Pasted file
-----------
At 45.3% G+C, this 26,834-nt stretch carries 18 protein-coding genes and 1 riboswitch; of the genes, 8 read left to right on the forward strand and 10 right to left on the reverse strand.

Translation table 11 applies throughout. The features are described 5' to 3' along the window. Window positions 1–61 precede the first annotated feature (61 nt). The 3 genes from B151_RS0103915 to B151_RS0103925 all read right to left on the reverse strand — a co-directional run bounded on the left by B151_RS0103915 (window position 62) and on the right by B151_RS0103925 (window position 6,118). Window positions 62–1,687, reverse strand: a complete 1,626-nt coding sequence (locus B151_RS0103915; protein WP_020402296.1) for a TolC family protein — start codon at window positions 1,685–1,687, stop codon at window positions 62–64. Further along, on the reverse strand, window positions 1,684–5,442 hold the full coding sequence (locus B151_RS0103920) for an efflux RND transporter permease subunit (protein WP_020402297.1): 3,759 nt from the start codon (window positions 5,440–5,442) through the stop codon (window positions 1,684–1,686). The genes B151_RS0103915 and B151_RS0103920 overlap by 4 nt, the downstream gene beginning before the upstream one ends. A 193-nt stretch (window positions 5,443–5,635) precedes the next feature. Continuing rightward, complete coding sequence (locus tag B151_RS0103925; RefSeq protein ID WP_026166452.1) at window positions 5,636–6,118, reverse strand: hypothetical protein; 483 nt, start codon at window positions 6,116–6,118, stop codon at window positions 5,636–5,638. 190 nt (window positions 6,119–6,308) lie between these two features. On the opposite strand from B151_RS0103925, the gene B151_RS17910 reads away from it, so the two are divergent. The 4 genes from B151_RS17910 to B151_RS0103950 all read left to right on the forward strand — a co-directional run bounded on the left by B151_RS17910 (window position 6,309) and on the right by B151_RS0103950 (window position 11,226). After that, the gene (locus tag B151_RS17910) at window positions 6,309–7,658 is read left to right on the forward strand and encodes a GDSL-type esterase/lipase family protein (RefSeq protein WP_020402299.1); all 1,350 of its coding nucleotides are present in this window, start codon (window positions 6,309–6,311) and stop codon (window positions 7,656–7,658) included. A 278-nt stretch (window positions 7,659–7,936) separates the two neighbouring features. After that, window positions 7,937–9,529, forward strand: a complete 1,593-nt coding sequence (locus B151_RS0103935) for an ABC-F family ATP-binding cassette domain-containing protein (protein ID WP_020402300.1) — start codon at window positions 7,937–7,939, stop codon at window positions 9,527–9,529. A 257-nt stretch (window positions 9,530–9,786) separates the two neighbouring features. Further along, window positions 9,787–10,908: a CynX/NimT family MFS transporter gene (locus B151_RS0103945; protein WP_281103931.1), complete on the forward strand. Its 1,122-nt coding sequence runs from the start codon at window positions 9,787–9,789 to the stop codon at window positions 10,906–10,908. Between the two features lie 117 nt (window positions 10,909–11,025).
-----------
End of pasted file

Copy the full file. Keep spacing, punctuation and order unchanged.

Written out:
At 45.3% G+C, this 26,834-nt stretch carries 18 protein-coding genes and 1 riboswitch; of the genes, 8 read left to right on the forward strand and 10 right to left on the reverse strand.

Translation table 11 applies throughout. The features are described 5' to 3' along the window. Window positions 1–61 precede the first annotated feature (61 nt). The 3 genes from B151_RS0103915 to B151_RS0103925 all read right to left on the reverse strand — a co-directional run bounded on the left by B151_RS0103915 (window position 62) and on the right by B151_RS0103925 (window position 6,118). Window positions 62–1,687, reverse strand: a complete 1,626-nt coding sequence (locus B151_RS0103915; protein WP_020402296.1) for a TolC family protein — start codon at window positions 1,685–1,687, stop codon at window positions 62–64. Further along, on the reverse strand, window positions 1,684–5,442 hold the full coding sequence (locus B151_RS0103920) for an efflux RND transporter permease subunit (protein WP_020402297.1): 3,759 nt from the start codon (window positions 5,440–5,442) through the stop codon (window positions 1,684–1,686). The genes B151_RS0103915 and B151_RS0103920 overlap by 4 nt, the downstream gene beginning before the upstream one ends. A 193-nt stretch (window positions 5,443–5,635) precedes the next feature. Continuing rightward, complete coding sequence (locus tag B151_RS0103925; RefSeq protein ID WP_026166452.1) at window positions 5,636–6,118, reverse strand: hypothetical protein; 483 nt, start codon at window positions 6,116–6,118, stop codon at window positions 5,636–5,638. 190 nt (window positions 6,119–6,308) lie between these two features. On the opposite strand from B151_RS0103925, the gene B151_RS17910 reads away from it, so the two are divergent. The 4 genes from B151_RS17910 to B151_RS0103950 all read left to right on the forward strand — a co-directional run bounded on the left by B151_RS17910 (window position 6,309) and on the right by B151_RS0103950 (window position 11,226). After that, the gene (locus tag B151_RS17910) at window positions 6,309–7,658 is read left to right on the forward strand and encodes a GDSL-type esterase/lipase family protein (RefSeq protein WP_020402299.1); all 1,350 of its coding nucleotides are present in this window, start codon (window positions 6,309–6,311) and stop codon (window positions 7,656–7,658) included. A 278-nt stretch (window positions 7,659–7,936) separates the two neighbouring features. After that, window positions 7,937–9,529, forward strand: a complete 1,593-nt coding sequence (locus B151_RS0103935) for an ABC-F family ATP-binding cassette domain-containing protein (protein ID WP_020402300.1) — start codon at window positions 7,937–7,939, stop codon at window positions 9,527–9,529. A 257-nt stretch (window positions 9,530–9,786) separates the two neighbouring features. Further along, window positions 9,787–10,908: a CynX/NimT family MFS transporter gene (locus B151_RS0103945; protein WP_281103931.1), complete on the forward strand. Its 1,122-nt coding sequence runs from the start codon at window positions 9,787–9,789 to the stop codon at window positions 10,906–10,908. Between the two features lie 117 nt (window positions 10,909–11,025).